In the early hours of June 4, 1989, Chinese army tanks bore down on throngs of protesters in Tiananmen Square in Beijing. It was the tragic end of a protest for democracy that would come to be known as the Tiananmen Square Massacre. From the mid-1950s to the mid-1970s, China's economic policy was strictly communist. The state controlled production and the distribution of resources. There was no free competition, and contact with the West was limited. In 1976, the pragmatic politician Deng Xiaoping rose to power. Deng's reforms brought China closer to a market economy. He encouraged private business and allowed technology imports from abroad. After opposing capitalism for over 20 years, Deng began a process of change he defined with the motto, “Growing rich is glorious.” But economic change came at a price. While skilled workers became wealthy, many peasants and laborers fell victim to unemployment and instability. The authoritarian leadership of the Chinese Communist Party was unable to quell increasingly widespread dissatisfaction. Before long, social tension erupted into open conflict. Between April and May 1989, thousands of university students and other citizens marched through the streets of Beijing in protest against the government and in favor of democratic reform. The protests were not particularly organized, and had no specific aims or official leaders.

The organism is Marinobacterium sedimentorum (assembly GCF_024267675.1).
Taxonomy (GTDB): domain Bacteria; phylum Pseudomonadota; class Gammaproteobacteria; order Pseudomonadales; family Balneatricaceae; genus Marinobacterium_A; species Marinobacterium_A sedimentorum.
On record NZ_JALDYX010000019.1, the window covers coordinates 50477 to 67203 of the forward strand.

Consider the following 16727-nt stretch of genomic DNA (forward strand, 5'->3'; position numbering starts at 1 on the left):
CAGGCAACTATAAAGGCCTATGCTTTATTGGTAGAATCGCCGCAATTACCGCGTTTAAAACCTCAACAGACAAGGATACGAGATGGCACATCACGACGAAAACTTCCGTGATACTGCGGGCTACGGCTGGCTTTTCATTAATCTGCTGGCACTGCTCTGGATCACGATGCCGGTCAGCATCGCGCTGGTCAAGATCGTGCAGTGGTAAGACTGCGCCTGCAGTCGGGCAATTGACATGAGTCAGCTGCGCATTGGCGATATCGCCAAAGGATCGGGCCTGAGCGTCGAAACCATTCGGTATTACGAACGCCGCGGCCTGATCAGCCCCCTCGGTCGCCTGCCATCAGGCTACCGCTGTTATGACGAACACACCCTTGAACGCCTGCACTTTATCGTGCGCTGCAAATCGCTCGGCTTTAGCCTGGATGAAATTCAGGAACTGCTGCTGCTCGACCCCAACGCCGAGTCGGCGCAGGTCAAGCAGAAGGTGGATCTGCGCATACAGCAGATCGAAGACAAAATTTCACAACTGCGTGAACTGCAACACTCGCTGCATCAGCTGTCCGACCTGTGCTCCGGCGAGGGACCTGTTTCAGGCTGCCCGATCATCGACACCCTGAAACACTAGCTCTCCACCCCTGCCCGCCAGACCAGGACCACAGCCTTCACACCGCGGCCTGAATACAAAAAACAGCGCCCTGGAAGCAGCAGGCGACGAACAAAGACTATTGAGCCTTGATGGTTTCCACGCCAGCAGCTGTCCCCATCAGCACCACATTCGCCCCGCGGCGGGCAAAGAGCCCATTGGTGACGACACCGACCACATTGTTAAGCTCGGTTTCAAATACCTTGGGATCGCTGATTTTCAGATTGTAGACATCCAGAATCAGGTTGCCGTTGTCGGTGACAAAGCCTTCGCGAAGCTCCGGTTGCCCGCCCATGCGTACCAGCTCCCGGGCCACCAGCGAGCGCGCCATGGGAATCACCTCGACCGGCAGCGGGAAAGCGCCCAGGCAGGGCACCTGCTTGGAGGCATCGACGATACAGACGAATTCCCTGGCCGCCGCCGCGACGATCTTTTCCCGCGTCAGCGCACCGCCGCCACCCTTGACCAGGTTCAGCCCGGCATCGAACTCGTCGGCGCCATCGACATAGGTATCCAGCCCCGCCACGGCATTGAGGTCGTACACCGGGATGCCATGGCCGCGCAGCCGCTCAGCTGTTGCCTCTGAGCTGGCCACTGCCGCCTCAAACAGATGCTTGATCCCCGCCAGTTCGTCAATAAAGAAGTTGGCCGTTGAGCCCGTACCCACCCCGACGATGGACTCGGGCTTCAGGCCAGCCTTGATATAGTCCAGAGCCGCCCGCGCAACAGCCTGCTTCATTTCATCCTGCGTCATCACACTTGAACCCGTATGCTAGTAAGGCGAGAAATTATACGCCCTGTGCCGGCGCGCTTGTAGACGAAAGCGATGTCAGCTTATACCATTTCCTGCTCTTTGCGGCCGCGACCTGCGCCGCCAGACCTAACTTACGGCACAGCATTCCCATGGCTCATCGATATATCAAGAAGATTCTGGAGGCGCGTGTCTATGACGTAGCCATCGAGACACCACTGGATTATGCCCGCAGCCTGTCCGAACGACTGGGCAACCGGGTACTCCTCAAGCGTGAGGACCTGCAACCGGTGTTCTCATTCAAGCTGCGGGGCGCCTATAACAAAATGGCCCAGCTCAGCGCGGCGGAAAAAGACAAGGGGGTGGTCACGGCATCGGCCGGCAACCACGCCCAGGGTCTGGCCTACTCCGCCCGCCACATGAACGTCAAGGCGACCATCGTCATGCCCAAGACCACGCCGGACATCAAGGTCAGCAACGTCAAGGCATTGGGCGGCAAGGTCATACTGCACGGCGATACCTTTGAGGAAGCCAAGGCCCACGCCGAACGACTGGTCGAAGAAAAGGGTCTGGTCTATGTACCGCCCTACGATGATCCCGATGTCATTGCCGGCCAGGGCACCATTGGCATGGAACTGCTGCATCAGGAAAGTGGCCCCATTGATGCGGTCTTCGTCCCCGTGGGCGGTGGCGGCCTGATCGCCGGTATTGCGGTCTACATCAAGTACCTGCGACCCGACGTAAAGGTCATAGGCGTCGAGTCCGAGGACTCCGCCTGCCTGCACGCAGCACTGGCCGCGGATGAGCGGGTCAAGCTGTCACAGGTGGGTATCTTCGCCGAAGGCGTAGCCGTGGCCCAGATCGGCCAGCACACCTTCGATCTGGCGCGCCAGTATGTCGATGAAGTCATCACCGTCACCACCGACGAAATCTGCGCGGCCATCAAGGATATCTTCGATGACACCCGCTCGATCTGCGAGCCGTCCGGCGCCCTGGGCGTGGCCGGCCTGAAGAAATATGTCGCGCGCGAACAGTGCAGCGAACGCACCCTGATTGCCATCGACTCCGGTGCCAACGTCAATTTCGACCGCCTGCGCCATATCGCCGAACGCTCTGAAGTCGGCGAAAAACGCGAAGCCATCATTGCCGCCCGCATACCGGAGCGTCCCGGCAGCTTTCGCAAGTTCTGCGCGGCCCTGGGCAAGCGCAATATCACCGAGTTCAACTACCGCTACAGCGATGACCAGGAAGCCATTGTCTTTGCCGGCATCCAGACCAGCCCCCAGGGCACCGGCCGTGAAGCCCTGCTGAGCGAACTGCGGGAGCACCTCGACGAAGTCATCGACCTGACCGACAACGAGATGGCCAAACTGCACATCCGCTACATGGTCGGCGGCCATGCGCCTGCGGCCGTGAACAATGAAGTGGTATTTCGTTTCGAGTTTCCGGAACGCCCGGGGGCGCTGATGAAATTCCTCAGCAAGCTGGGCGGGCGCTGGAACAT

These protests culminated in the occupation of Tiananmen Square. On May 20, the Chinese government declared martial law. China had over 1.3 billion inhabitants. To discourage the protest from spreading throughout the country, premier Li Peng called in the army. Late on June 3, tanks took control of the city streets and surrounded Tiananmen Square. Machine gun rounds echoed in the streets of Beijing for hours. Soldiers killed and arrested hundreds of students and workers. According to the Chinese authorities, 200 civilians were killed. The Red Cross count put the number at 2,600. What happened at Tiananmen Square highlighted the difficulty China had in competing with democracy. But despite these difficulties, China remained stable. In just a few years, its slow but orderly political reforms would transform China into one of the most economically dynamic nations in the world.